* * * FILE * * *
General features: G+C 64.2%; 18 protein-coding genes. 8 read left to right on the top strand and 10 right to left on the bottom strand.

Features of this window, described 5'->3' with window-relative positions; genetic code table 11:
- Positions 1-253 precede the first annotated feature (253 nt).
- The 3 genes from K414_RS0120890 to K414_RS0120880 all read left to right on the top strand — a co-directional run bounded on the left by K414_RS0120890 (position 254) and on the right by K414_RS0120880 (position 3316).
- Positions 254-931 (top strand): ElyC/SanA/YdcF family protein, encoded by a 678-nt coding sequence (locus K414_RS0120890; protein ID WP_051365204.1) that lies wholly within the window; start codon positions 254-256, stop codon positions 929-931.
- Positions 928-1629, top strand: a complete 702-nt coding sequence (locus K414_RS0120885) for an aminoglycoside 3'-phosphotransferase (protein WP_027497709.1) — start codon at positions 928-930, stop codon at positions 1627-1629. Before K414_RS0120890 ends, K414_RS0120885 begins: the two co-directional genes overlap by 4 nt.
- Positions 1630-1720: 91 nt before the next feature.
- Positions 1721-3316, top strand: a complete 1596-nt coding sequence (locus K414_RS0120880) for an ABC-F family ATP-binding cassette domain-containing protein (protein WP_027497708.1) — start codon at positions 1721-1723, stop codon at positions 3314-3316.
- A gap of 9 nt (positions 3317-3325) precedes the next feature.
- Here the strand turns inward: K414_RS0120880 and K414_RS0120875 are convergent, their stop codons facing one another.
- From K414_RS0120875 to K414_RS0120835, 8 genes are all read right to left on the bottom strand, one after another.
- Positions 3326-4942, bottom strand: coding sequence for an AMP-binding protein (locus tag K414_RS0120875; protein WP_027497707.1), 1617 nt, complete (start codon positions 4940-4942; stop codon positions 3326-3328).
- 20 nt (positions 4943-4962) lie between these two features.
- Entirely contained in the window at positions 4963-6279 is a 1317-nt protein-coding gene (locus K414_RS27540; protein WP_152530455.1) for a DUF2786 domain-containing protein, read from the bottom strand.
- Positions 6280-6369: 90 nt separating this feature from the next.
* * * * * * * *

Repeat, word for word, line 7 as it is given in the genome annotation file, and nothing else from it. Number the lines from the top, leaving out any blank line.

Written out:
- Positions 1630-1720: 91 nt before the next feature.